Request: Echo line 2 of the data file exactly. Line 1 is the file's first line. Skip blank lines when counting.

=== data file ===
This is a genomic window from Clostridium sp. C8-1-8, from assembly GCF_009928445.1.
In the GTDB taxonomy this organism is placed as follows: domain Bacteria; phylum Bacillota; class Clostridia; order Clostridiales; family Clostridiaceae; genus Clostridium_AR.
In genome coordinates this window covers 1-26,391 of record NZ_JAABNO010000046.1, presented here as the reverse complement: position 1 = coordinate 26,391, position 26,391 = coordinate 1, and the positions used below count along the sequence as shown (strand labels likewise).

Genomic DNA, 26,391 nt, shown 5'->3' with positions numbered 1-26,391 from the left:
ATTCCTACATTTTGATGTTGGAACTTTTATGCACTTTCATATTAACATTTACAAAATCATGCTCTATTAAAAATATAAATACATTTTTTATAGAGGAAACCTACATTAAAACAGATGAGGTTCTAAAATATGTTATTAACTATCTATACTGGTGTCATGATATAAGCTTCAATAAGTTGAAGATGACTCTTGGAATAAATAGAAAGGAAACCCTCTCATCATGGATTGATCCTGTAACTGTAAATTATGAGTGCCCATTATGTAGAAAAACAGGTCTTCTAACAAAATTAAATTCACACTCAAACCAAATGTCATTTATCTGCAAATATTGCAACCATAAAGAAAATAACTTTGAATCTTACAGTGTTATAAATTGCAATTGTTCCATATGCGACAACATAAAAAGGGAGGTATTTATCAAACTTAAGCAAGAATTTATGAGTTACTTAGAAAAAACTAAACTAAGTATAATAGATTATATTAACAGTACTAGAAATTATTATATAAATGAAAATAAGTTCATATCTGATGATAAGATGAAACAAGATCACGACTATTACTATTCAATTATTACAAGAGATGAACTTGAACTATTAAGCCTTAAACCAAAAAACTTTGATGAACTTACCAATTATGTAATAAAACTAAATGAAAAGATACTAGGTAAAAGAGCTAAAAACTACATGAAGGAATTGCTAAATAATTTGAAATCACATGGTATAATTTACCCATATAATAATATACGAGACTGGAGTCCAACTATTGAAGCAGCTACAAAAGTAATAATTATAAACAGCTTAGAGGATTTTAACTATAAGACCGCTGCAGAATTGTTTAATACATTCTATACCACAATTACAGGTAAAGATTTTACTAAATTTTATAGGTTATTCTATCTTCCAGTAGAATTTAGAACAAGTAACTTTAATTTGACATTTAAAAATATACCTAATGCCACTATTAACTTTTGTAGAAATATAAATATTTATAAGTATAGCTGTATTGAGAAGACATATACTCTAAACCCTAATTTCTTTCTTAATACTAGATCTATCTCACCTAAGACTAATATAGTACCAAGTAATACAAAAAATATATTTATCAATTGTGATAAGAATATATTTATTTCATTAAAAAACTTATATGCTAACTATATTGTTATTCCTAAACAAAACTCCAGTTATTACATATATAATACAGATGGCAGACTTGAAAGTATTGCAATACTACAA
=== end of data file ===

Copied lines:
In the GTDB taxonomy this organism is placed as follows: domain Bacteria; phylum Bacillota; class Clostridia; order Clostridiales; family Clostridiaceae; genus Clostridium_AR.